Why you should swap Netflix for a newspaper

A little part of me dies every time someone tells me they don’t read, watch or listen to the news.

“I’m so much happier this way,” one person told me.

“There’s too much horrible stuff happening in the world, I’d much rather not hear about it,” another said.

And yes, to some extent, I agree. It’s confronting to read, watch or listen to the news when headlines about President Donald Trump, chemical attacks in Syria and impending war with North Korea all dominate the front page. It’s easier to switch off, or tune into Netflix. It’s easier to just pretend that tragedy, violence, corruption, death and destruction simply don’t exist. It’s easier to escape it all.

But by switching off you are only allowing the journalism industry to die, and our democracy to wither away. Today, Fairfaix Media announced that 125 jobs will be cut from The Age and Sydney Morning Herald newsrooms. That’s one quarter of  metropolitan journalists, gone.

But it’s not just about the jobs. Without the independent and fearless journalism of organisations like Fairfax, our government and major institutions can go unchecked. And that, to me, sounds a lot scarier than how I look after an eight-hour Netflix binge.

Not following? Let me give you a quick history lesson:

Since the invention of the printing press in the 18th century, the press has played a vital role as the “fourth estate.” Basically, this means the press has looked after the interests of “the people,” not members of the business and political elites.

Still to this day, this idea of the press being a “watchdog” remains unchanged. Journalists all over the world work to investigate corruption within various institutions, including governments.

What has changed though is our attitudes and habits as media consumers. The age of smart phones has left humans with a shorter attention span than goldfish. Be honest with yourself- when was the last time you picked up a newspaper and read an article? Is your Facebook feed the place you receive most of your news?

Herein lies the problem. Media companies aren’t going continue paying for stories that no one is reading. Instead, they’ll invest in more “shareable” and “viral” content. “Shareability” has become vital to traffic managers at any news organisation right now.

Journalism lecturer Gareth W Thomas wrote back in 2014 that web metrics have skewed the news agenda, prioritising “celebrity, scandal, weird stuff, funny stuff and sport” over “what journalists and editors consider to be important.” This still holds true: last month Fairfax Media also announced that they were reducing their budget by another $30m annually, with plans to focus on popular stories that attract more readers.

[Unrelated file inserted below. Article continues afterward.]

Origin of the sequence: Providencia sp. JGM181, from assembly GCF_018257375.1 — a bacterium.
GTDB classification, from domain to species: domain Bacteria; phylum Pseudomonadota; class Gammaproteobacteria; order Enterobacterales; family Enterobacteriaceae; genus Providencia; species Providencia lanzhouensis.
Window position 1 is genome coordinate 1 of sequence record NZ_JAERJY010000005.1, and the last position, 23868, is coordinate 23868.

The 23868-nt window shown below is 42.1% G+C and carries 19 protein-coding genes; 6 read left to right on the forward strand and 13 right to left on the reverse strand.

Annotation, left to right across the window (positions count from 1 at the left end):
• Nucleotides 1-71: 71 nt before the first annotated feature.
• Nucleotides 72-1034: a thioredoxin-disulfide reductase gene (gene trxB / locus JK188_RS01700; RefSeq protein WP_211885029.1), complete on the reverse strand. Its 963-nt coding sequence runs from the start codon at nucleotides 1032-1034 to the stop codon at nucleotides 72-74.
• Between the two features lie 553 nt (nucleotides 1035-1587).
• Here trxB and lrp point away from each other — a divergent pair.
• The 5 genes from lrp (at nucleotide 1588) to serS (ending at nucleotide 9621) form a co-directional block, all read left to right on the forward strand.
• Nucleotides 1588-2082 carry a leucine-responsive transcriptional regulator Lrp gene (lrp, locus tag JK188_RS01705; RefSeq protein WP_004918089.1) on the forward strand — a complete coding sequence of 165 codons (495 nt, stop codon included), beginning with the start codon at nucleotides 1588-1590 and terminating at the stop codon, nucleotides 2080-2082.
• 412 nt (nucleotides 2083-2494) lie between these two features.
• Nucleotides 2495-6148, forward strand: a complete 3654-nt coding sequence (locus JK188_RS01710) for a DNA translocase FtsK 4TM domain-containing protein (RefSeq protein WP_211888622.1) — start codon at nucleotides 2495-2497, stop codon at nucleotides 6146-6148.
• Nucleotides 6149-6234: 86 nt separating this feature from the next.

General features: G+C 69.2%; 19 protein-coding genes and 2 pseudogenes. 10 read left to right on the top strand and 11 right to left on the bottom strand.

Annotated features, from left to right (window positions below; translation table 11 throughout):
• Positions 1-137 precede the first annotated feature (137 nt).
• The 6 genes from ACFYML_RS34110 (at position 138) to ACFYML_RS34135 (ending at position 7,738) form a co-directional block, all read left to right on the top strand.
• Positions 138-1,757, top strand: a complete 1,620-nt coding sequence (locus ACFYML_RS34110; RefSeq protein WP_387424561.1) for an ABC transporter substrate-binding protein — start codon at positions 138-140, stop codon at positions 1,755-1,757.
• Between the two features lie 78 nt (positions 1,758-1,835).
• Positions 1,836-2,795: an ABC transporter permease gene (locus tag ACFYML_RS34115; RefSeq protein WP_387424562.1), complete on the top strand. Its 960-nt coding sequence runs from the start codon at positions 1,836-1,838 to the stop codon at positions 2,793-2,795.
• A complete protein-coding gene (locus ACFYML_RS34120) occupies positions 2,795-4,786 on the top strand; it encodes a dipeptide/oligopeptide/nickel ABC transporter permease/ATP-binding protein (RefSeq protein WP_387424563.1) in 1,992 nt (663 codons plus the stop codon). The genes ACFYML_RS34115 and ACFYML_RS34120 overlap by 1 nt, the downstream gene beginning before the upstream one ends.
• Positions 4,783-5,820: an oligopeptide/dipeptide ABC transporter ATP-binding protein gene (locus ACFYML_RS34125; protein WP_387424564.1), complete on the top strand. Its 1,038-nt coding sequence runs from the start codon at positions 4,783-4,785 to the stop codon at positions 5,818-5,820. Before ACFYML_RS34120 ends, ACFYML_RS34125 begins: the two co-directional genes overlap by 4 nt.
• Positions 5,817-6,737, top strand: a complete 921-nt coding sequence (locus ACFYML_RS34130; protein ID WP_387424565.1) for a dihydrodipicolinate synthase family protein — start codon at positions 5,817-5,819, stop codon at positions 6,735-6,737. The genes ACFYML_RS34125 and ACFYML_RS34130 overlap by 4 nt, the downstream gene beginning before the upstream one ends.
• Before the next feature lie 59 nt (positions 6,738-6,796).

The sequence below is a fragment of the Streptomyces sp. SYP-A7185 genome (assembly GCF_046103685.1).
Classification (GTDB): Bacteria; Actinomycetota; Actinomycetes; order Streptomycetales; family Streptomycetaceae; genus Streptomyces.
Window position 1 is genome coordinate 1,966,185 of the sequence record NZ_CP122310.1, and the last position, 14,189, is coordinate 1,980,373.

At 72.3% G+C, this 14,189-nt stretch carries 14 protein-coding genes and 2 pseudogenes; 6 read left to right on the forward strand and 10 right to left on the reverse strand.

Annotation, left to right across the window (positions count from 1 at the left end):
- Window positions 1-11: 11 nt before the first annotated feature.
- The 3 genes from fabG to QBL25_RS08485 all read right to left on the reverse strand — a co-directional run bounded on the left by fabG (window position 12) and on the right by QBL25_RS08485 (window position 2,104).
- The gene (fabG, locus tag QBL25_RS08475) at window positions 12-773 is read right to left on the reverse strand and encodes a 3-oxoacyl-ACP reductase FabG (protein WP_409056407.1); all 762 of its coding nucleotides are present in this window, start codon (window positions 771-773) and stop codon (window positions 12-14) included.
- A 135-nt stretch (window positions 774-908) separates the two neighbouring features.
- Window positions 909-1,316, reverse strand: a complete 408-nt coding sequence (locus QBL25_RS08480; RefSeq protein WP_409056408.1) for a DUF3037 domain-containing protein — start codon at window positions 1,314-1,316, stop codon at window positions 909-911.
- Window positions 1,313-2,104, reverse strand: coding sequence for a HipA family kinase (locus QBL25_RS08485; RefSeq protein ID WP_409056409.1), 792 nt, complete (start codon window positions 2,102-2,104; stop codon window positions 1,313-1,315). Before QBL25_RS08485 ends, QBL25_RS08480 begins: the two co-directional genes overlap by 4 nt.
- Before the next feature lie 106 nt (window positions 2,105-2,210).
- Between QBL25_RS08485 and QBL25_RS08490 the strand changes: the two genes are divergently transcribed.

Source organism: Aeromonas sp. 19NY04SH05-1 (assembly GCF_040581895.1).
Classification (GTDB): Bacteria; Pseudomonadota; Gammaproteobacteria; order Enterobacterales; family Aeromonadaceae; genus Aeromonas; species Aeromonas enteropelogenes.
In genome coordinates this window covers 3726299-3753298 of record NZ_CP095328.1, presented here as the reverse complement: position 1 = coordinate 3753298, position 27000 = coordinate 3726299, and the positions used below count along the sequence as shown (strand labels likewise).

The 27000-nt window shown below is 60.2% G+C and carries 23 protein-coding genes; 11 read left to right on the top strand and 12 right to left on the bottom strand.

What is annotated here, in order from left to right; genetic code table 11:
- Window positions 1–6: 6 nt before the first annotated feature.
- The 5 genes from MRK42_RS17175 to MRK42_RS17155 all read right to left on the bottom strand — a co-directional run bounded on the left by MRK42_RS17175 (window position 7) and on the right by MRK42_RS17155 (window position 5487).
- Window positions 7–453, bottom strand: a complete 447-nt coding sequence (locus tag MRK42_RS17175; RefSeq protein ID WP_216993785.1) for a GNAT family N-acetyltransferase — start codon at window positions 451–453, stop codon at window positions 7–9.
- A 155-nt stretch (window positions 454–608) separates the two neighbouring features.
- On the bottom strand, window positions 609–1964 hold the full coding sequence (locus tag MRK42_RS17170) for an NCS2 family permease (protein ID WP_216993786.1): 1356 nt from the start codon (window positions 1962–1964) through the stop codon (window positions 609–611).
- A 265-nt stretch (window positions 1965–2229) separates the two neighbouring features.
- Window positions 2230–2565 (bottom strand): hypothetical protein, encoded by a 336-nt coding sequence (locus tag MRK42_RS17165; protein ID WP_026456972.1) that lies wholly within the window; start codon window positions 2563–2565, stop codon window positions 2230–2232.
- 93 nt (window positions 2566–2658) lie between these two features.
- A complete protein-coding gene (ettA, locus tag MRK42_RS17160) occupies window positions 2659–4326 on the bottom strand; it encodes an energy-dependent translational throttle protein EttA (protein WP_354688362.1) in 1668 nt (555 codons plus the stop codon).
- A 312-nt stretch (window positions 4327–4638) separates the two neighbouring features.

It isn’t all doom and gloom though. As the audience, you have the power. You can make a change. You can try something new next time you binge watch. You download some news apps and check them every now and then. You can buy a fucking newspaper.

And if you don’t want to do it for you- do it for me. If more people read the news, news organisations are more likely to hire new graduates like me.

Sign the Fair Go Fairfax petition here.

DID YOU GET TO THE END OF THIS STORY WITHOUT GETTING DISTRACTED? LET ME KNOW IN THE COMMENTS SPACE BELOW!

2 Comments

  1. Danielle
    May 3, 2017 / 12:23 pm

    Such a shame professionals are being sliced … most of the stuff I read is trash. Maybe Fairfax and other outlets need to innovate and spruik their wares…? It’s a real shame.

    • Benita Kolovos
      May 6, 2017 / 4:08 am

      Thanks for your comment Danielle! I 100% agree with you. Australia needs more interesting, insightful journalism and less Bachelor recaps!
      The New York Times’ business and content model is a great one for Fairfax to emulate. They’ve invested heavily in innovative, digital journalism and it’s paying off: just this week they announced the addition of 308,000 net digital subscribers in the first quarter of 2017, the most of any quarter in the newspaper’s history, and a profit of $29 million.
      I wonder if Australians will be comfortable with the idea of paying for their digital news though?
      – B

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